Amazon now delivers packages to parked cars in 37 cities, including Pittsburgh

Amazon Prime members can now get their purchases delivered to their auto parked at home, work, or other publicly accessible locations using a new service called In-Car Delivery. Setup requires users to add a vehicle and link their Amazon account with their connected-car service account.

On delivery day, customers must confirm they are parked within range of the delivery location and are then given a 4-hour window for when the delivery will take place. Once a delivery location has been registered, customers select the "In-Car" delivery option at checkout. GM says more than 7 million owners of Chevrolet, Buick, GMC and Cadillac vehicles are eligible for Amazon's new Amazon Key In-car delivery service.

The service has been tested in Europe for the past three years, and a pilot program was launched in a few locations in the USA last fall.

The driver must swipe their delivery app to lock the trunk before moving onto their next stop. But you'll only be able to request a delivery if you've already provided Amazon with a photo of your auto, its license plate number, and Global Positioning System location. No special codes or keys are ever provided to delivery drivers.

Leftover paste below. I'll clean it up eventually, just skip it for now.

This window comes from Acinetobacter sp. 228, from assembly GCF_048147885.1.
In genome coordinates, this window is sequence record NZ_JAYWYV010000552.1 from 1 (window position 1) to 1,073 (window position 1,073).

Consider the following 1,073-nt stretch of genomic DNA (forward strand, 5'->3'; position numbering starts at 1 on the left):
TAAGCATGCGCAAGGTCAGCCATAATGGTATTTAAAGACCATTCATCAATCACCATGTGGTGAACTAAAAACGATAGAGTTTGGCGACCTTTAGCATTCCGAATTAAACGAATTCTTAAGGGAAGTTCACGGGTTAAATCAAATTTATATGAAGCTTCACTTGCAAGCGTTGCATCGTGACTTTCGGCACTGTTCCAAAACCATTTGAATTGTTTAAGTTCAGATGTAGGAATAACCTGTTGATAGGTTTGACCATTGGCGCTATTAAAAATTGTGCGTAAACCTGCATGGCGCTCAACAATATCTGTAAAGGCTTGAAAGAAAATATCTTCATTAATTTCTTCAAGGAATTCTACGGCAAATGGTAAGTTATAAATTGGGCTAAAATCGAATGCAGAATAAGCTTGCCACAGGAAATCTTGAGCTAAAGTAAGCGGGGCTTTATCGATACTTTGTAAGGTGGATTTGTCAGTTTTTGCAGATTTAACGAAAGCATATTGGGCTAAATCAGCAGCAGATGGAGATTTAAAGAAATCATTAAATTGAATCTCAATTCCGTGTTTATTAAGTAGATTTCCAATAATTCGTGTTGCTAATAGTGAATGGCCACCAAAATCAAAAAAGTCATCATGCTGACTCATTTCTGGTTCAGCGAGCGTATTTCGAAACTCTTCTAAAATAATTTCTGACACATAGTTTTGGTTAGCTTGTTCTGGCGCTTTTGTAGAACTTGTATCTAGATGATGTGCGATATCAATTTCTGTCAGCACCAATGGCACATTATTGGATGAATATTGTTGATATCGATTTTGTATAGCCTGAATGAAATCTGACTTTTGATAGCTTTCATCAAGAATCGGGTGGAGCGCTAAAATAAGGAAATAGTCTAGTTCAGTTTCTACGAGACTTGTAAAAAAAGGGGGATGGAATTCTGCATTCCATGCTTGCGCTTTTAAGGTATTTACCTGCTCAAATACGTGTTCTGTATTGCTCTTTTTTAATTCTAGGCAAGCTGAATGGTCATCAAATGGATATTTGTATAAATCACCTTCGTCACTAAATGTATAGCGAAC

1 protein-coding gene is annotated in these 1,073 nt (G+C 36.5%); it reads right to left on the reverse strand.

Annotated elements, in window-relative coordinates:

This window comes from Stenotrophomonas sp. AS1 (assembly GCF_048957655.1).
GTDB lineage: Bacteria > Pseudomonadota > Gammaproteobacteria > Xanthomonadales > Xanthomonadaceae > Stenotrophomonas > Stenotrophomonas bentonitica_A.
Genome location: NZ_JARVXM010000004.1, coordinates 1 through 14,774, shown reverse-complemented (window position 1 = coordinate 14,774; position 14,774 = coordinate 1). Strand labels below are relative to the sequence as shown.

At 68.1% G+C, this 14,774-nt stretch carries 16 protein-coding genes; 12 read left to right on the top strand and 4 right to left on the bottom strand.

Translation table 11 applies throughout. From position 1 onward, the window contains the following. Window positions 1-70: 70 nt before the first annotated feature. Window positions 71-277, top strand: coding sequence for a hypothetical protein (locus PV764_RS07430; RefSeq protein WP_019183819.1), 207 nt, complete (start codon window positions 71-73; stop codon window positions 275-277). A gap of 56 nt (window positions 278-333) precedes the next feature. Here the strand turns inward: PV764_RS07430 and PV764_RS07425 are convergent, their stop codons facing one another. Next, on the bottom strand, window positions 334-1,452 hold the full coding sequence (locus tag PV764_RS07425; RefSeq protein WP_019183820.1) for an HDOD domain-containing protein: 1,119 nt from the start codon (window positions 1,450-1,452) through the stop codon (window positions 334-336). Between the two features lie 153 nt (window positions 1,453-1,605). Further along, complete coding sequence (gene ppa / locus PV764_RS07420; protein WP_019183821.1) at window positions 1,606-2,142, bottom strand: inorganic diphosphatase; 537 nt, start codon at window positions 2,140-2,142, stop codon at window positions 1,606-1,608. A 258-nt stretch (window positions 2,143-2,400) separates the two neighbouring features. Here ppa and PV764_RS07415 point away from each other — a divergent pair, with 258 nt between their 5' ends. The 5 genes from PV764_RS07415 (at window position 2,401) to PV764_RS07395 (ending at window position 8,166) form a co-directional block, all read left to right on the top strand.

Amazon is steering its delivery service in a new direction, now bringing your packages to your back seat. Amazon says it never gains login credentials to the service and all communication between the courier and vehicle is encrypted.

This time, the technical giant has come up with the idea to do the same thing with the auto.

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Amazon said the response to Amazon Key features for homes, like the keyless guest access and customers being able to monitor front doors remotely, prompted them to add in-car delivery. Customers can track when their vehicle was unlocked and relocked via the app's activity feed; they also have the ability to rate the in-car delivery. Receiving a package securely and reliably in your auto, without you having to be there, is something we think many people will appreciate. Those who spend a lot of time at work but aren't allowed to get personal mail in their office could use their cars as a secure delivery receptacle.

Amazon also announced Amazon Key on Tuesday. Package thieves have even earned a snappy moniker, "porch pirates".

Your latest Amazon order could be delivered right into your vehicle.

But the idea of moving these over to people's vehicles could be a defensive move, considering that so far the home delivery service appears to be wildly unpopular, according to recent research.

It isn't Amazon's first alternative delivery site.

Customers who have used the service said it's convenient.

  • Delia Davidson